SEATTLE, WA - The Gritstone second-generation COVID-19 vaccine clinical trial is testing the safety, tolerability, and immune responses stimulated by different doses of investigational booster vaccines.
Researchers at the University of Washington School (UW) of Medicine continue to enroll volunteers in an investigational COVID-19 booster vaccine trial. Volunteers will participate in the second stage of a phase 1 trial.
The study is recruiting COVID-19-vaccinated persons who have not yet received a booster vaccine against SARS-CoV-2, the virus that causes COVID-19.
The Gritstone second-generation vaccines are different from current vaccines. These vaccines are designed to elicit an immune response to multiple SARS-CoV-2 proteins, in addition to the spike protein targeted by currently available vaccines made by Moderna, Pfizer and Johnson & Johnson.
By targeting several coronavirus proteins, the investigational vaccines may provide enhanced protection against a wide variety of SARS-CoV-2 strains and variants. The vaccine candidates were developed by Gritstone bio, Inc., a biotechnology company headquartered in Emeryville, California. In monkey models of COVID-19 infection, the vaccines protected against experimental infection and resulted in high levels of SARS-CoV-2 antibodies.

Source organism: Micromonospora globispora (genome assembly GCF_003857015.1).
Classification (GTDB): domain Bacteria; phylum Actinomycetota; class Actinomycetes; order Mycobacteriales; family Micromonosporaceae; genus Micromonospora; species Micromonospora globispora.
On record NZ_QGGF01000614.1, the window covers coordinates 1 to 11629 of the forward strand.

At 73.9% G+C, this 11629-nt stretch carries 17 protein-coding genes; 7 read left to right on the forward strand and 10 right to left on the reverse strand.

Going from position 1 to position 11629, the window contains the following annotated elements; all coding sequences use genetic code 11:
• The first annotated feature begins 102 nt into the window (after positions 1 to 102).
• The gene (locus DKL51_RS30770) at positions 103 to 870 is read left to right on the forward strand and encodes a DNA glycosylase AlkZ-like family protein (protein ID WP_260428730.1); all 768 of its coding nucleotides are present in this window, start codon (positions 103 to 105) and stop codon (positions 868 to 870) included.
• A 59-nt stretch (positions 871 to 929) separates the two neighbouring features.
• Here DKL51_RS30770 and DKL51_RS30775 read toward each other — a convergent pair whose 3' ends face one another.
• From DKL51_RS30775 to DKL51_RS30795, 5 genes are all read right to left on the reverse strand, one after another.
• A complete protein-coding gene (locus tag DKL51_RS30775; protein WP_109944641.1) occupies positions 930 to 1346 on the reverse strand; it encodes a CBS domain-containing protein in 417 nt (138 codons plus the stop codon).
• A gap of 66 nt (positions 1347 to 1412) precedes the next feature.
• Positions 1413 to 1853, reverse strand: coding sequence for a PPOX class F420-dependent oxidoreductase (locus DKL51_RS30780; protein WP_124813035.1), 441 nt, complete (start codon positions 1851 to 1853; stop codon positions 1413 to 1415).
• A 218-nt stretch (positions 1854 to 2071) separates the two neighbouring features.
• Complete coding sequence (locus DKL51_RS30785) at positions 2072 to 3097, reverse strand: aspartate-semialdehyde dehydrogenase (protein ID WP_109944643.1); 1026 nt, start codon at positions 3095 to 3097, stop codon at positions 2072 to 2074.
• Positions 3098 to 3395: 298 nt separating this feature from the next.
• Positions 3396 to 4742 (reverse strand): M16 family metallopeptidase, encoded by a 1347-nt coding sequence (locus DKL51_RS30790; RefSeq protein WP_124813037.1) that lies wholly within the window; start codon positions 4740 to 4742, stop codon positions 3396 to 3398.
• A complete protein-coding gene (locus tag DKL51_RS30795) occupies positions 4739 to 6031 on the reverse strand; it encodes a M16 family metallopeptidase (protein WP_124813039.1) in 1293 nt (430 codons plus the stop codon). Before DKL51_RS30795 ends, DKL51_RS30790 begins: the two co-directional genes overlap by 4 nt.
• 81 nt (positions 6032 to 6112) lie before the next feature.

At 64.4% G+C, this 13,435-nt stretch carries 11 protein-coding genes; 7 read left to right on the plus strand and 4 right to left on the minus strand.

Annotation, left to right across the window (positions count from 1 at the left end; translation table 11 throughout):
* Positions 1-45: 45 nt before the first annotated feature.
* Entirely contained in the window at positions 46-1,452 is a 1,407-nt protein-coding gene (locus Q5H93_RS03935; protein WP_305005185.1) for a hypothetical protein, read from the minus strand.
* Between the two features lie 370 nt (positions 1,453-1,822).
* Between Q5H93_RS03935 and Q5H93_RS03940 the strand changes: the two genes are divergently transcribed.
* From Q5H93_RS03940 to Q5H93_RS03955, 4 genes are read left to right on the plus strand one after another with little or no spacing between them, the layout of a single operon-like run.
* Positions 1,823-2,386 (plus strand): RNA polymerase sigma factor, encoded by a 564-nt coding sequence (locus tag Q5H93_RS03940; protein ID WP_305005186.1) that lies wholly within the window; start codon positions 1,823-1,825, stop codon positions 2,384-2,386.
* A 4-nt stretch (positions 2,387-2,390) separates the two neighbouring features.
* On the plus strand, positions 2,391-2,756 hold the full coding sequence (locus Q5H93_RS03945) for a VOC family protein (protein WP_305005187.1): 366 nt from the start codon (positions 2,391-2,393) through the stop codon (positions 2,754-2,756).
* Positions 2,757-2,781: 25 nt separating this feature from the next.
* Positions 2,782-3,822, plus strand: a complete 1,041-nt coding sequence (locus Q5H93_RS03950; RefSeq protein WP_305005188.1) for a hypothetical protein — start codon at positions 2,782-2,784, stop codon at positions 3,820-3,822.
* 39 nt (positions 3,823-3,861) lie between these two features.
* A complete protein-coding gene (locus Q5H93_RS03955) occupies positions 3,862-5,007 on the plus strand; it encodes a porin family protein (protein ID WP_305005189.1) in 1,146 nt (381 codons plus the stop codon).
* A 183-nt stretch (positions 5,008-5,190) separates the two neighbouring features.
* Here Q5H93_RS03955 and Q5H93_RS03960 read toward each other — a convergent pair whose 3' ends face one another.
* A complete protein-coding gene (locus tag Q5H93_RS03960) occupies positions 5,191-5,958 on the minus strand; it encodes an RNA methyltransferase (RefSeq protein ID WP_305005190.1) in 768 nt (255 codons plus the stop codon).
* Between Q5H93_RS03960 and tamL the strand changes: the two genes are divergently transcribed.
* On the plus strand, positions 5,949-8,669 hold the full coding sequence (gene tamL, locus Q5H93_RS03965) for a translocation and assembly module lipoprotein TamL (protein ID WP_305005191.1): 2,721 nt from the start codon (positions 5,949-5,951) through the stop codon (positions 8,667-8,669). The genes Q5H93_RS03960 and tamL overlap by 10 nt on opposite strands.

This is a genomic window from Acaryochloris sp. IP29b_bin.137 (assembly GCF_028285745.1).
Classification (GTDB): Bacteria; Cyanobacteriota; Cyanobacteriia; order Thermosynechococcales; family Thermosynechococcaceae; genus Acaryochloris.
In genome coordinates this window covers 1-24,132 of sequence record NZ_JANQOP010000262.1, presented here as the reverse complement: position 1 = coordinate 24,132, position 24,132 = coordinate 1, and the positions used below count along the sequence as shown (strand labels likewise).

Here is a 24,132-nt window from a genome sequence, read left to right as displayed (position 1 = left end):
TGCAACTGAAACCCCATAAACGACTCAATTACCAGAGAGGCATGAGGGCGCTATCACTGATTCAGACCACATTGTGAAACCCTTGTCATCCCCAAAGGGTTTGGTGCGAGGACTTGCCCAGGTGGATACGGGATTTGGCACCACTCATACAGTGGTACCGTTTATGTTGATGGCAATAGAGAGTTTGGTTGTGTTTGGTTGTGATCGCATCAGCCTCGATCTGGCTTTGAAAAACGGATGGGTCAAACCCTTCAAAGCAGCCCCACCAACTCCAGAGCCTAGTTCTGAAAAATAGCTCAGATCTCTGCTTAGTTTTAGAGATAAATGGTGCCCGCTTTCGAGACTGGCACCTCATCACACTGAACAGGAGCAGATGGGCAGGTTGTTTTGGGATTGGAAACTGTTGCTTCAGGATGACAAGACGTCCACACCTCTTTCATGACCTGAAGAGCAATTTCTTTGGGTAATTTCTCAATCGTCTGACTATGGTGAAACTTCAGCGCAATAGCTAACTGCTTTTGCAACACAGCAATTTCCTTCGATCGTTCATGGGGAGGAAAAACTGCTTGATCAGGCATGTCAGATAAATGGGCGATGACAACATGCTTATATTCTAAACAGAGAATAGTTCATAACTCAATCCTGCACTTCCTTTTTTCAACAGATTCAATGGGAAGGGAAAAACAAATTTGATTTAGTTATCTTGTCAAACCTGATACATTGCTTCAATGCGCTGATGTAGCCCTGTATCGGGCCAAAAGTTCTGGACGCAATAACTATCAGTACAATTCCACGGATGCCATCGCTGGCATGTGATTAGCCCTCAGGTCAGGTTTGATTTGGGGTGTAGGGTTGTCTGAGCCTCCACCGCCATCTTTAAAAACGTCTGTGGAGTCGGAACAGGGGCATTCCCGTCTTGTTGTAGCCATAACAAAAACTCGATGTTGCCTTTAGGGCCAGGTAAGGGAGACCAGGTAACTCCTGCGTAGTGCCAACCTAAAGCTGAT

“As the SARS-CoV-2 virus continues to change, we are evaluating different booster vaccines that could elicit a broader and longer- lasting immune response,” said Dr. Anna Wald, professor of medicine, epidemiology, and laboratory medicine and pathology, director of the Virology Research Clinic at the UW School of Medicine, and the site principal investigator of the trial.
“We are looking for COVID-19-vaccinated persons willing to forego booster vaccination and instead receive the investigational vaccine,” said Dr. Tia Babu, acting assistant professor of medicine in the Division of Allergy and Infectious Disease at the UW School of Medicine and one of the trial investigators.
To enroll, participants must be age 18 or older, healthy, without significant allergies, without a history of prior SARS-CoV-2 infection and have been vaccinated against COVID-19 at least four months prior to enrollment. Persons over age 60 are encouraged to participate.
Participants will be asked to:
- Make 9 to 14 or more study clinic visits in-person and will also receive one to two telephone check-ins with the study staff over 12 to 14 months
- Receive one or two injections of an investigational booster vaccine
- Have blood drawn several times for safety monitoring and to see whether the vaccine resulted in an immune response
- Keep track of how they’re feeling after the injection
Interested participants should contact: The UW Virology Research Clinic:
- Email: email@example.com
- Phone: 206-520-4340
The study is sponsored and funded under grant UM1 AI148573 by the U.S. National Institute of Allergy and Infectious Diseases (NIAID), part of the National Institutes of Health, and is being conducted through the NIAID-supported Infectious Diseases Clinical Research Consortium.